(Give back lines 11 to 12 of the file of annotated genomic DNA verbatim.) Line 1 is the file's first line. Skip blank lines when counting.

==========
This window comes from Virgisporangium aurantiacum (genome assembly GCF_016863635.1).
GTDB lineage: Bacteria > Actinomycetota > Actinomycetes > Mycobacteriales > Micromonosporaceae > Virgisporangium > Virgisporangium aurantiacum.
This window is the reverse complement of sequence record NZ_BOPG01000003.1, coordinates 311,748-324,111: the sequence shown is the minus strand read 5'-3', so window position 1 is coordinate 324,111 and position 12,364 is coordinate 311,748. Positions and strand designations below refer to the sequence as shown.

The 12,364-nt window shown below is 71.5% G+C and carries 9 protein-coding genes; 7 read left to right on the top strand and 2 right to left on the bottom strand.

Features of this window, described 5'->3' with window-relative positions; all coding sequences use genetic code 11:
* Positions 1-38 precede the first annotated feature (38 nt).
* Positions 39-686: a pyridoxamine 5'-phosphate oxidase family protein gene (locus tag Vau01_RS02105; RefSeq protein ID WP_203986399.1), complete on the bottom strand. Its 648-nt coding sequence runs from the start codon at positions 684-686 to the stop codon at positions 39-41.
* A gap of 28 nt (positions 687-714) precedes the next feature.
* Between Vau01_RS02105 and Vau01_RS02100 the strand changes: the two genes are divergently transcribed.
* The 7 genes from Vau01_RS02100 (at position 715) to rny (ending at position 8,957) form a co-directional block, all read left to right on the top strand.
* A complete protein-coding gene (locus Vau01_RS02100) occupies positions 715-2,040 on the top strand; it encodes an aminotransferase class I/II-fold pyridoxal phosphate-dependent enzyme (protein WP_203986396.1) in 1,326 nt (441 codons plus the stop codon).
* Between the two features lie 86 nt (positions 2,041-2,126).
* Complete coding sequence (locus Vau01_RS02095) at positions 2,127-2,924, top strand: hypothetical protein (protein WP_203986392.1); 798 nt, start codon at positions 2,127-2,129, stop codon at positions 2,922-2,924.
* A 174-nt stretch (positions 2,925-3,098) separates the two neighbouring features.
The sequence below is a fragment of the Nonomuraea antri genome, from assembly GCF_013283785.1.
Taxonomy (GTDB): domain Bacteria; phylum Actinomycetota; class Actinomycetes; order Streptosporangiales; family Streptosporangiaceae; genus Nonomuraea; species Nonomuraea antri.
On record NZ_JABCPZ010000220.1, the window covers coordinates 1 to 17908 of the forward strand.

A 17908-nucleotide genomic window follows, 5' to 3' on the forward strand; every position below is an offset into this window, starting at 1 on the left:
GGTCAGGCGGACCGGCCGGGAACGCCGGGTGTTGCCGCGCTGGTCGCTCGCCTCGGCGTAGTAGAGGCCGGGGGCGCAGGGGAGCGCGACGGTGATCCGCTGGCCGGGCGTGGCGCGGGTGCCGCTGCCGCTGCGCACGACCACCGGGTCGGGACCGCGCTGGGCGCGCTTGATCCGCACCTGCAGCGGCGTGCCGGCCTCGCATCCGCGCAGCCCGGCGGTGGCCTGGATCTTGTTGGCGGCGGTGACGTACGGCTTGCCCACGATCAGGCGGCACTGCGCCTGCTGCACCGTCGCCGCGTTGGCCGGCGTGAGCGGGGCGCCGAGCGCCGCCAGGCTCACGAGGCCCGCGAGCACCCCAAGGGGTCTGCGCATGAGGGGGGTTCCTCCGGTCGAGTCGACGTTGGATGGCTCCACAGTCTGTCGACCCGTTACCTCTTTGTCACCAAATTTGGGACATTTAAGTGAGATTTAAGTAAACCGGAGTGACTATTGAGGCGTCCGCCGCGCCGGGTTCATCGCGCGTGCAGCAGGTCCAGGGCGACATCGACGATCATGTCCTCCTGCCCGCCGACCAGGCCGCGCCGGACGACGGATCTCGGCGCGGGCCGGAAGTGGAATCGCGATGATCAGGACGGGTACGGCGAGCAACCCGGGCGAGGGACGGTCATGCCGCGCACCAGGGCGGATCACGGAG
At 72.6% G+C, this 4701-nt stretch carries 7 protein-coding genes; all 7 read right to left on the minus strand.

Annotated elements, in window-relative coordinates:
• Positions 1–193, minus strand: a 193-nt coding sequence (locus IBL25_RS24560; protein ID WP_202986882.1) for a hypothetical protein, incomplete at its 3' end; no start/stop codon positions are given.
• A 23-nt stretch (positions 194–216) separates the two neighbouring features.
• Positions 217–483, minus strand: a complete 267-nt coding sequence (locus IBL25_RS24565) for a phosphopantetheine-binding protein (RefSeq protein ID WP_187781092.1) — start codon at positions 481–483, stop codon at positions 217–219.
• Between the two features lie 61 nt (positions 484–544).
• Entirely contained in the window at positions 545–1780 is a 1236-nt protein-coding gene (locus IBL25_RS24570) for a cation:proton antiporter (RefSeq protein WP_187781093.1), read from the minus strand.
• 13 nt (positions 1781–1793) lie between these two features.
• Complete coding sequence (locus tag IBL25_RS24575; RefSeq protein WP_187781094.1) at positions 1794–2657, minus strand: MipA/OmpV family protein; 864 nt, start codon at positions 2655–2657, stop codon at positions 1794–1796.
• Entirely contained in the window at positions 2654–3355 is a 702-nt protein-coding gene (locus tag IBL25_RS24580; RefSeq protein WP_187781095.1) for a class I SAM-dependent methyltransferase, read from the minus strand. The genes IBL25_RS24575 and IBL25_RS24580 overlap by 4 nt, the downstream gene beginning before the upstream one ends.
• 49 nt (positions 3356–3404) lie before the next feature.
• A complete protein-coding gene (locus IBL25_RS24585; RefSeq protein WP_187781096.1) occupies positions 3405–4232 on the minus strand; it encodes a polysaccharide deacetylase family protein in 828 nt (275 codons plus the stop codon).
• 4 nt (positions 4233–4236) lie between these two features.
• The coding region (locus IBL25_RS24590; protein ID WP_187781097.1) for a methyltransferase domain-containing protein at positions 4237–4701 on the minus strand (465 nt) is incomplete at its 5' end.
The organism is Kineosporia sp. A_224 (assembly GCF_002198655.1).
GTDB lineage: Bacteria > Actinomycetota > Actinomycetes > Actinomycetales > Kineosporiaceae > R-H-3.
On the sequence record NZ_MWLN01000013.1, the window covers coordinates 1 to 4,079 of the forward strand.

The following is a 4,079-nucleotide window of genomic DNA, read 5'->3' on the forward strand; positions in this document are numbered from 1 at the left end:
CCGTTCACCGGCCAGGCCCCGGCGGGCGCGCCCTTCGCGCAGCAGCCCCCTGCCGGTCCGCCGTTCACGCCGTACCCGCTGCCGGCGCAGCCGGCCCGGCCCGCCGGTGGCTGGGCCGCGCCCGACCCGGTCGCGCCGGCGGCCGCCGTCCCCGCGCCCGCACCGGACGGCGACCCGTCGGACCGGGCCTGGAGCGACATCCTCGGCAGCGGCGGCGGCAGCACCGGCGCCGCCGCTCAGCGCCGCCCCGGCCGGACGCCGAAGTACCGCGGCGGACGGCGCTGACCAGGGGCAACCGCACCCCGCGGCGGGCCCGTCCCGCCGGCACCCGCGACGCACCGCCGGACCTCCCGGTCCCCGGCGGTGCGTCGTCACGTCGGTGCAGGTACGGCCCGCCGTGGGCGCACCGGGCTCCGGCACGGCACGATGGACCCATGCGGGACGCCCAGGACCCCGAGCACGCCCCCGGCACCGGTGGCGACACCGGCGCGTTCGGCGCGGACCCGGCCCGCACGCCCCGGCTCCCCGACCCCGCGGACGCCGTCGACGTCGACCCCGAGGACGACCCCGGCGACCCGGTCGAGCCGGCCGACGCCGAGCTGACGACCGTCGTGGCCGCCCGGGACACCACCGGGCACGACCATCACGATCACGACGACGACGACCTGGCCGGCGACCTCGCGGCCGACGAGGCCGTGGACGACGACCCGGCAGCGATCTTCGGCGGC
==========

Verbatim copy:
* A complete protein-coding gene (locus Vau01_RS02100) occupies positions 715-2,040 on the top strand; it encodes an aminotransferase class I/II-fold pyridoxal phosphate-dependent enzyme (protein WP_203986396.1) in 1,326 nt (441 codons plus the stop codon).
* Between the two features lie 86 nt (positions 2,041-2,126).